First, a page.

Stephen's Address: Lessons of the Patriarchal Time
Acts 7:1-17
Then said the high priest, Are these things so?…

Stephen's view of Jesus and his mission rests, as every sound and thoughtful view must do, on the whole past history of the nation - as a nation called to a spiritual destiny in the purposes of God.

I. THE HISTORY OF ISRAEL IS ROOTED IN DIVINE REVELATION. Her God is the "God of glory." Power, holiness, perfect freedom, are included in this idea of the "glorious God." History is a Divine revelation, because it unfolds his counsel. In times of doubt the rulers of a nation, the guides of a community, should retrace the past to its beginnings, for a Divine idea lies at the basis of the national life and of every sacred institution.

1. The self-revelation of God to Abraham. Every new epoch in religious history starts with a fresh self-revelation of the spiritual nature and attributes of the glorious God. Amidst idolatrous scenes, the depths of Abraham's spirit were stirred, and a light from above shone in. From idols, from Sabaean fetish-worship, he turned, "to serve the living and the true God."

2. The call to Abraham. He was to be the reformer of religion, the founder of a nation, whose life was to root itself in the acknowledgment of a living and a holy, spiritual Being as their God.

(1) Such calls involve ever sacrifice. Home must be quitted; its loved associations in fancy and feeling torn up; kindred left behind. It is the type of those moral changes and those consequent sacrifices which accompany God's call to souls at every time.

(2) They involve the exercise of faith. Future good, in the shape of a new home and land, are promised to the patriarch, but the when and the how of their possession are left - as we say to imagination; as the Bible says, to faith. "He went out, not knowing whither he went." It has been said that life is an education by means of "illusions;" were it not better to say that life is an education by means of ideals? They are of their nature future, indefinite, must be left for time to unfold, as with the prospect of good vaguely shadowed forth before the mind of Abraham.

(3) They require unquestioning obedience. Such was that of Abraham. He had nothing to rely on but the promise of God; all else was against him. When he came to the "land," he found no inheritance in it, no resting-place for his foot. Spiritual trials consist in the perplexity of the will, caused by the contradiction between the unseen truth and the opposition of appearances to it. Facts stubbornly resist our ideals; the world, perhaps, scoffs at the ideals themselves. To "endure as seeing him who is invisible," is part of the certain calling, and at the same time the high joy, of the called soul. And faithfulness is certain to know repetitions and confirmations of the assuring - promise.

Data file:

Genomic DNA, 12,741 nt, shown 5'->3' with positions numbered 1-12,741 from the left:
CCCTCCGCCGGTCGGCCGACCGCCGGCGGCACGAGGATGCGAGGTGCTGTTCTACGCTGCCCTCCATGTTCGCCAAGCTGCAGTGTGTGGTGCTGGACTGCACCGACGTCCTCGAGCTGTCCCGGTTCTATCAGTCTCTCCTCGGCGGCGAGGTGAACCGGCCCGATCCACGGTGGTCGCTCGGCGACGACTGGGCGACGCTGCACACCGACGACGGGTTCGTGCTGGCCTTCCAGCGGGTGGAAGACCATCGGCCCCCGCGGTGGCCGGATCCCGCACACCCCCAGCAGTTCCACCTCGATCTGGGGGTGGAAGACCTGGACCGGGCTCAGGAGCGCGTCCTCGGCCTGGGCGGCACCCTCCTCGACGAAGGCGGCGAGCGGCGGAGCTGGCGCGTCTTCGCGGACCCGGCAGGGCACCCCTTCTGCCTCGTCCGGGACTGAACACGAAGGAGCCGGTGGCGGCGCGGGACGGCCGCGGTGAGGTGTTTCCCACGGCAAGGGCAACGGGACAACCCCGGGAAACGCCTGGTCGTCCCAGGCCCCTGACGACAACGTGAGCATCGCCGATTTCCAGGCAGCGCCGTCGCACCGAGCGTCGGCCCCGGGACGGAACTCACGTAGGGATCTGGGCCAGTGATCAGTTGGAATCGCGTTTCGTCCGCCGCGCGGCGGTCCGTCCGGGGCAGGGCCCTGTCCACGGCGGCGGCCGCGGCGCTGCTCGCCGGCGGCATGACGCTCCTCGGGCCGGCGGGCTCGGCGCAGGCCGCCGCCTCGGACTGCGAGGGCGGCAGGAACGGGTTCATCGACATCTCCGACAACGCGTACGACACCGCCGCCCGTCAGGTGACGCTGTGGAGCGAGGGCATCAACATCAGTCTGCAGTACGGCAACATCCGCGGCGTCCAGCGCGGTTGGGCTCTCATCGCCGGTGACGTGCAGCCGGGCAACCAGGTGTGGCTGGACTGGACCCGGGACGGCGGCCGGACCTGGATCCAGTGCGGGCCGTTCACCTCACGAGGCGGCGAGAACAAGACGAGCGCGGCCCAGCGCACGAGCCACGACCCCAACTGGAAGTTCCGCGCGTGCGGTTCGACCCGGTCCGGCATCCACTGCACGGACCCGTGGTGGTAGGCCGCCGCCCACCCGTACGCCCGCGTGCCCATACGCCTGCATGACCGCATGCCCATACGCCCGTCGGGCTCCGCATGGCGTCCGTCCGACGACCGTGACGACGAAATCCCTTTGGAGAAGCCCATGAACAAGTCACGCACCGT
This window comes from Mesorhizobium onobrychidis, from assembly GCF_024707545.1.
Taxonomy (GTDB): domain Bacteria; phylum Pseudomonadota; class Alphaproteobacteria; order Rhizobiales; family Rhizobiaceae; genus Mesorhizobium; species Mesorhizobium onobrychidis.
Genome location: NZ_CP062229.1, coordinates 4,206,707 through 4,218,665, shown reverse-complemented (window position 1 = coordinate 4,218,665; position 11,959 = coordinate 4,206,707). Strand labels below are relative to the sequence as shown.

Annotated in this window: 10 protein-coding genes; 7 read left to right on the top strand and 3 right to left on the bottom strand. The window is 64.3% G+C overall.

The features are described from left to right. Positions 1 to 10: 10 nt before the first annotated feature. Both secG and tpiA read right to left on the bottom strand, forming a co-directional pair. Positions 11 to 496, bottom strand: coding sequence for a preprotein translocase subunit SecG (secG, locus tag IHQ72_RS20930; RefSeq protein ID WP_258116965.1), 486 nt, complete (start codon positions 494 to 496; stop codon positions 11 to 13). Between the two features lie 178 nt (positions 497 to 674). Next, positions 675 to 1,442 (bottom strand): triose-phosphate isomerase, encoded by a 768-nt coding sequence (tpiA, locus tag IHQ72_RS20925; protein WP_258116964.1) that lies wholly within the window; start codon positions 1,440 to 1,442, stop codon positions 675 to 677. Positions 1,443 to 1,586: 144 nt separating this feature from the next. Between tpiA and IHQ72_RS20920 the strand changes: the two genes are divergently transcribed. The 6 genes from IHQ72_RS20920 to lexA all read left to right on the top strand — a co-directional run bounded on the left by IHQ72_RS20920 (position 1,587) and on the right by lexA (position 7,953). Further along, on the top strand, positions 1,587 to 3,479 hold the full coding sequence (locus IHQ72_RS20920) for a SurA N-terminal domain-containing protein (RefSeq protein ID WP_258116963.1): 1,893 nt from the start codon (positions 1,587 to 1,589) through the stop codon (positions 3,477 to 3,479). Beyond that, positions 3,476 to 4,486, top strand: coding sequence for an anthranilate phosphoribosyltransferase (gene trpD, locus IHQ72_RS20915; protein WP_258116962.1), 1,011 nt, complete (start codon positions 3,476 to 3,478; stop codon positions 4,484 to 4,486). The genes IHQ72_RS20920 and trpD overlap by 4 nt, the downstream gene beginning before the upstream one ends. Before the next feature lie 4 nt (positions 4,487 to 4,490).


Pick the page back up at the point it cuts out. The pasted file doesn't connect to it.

(4) The light of promise ever leads, on. It is to be remarked that the Divine forecast of the future is not of unmixed brightness. A sorrow and a struggle for the young nation is to prepare for its enjoyment of freedom. It is to be cradled and rocked in slavery. By the stern and cruel knowledge in itself of the tyrant's oppression, Israel will learn to fly to Jehovah its Deliverer, and find in his service emancipation from every secular yoke.

(5) Divine institutions confirm Divine promises. Israel had its peculiar sacramental institution of circumcision. A sacrament is a species of religious language, the more impressive because addressed to the eye than merely to the ear. In it an act of God and an act of man are expressed; surrender on the side of man, acceptance and blessing on the side of God. Thus the sacrament becomes the channel of tradition; the tribe and the nation have a common and visible bond of union. Such were the Divine beginnings of Israel's life.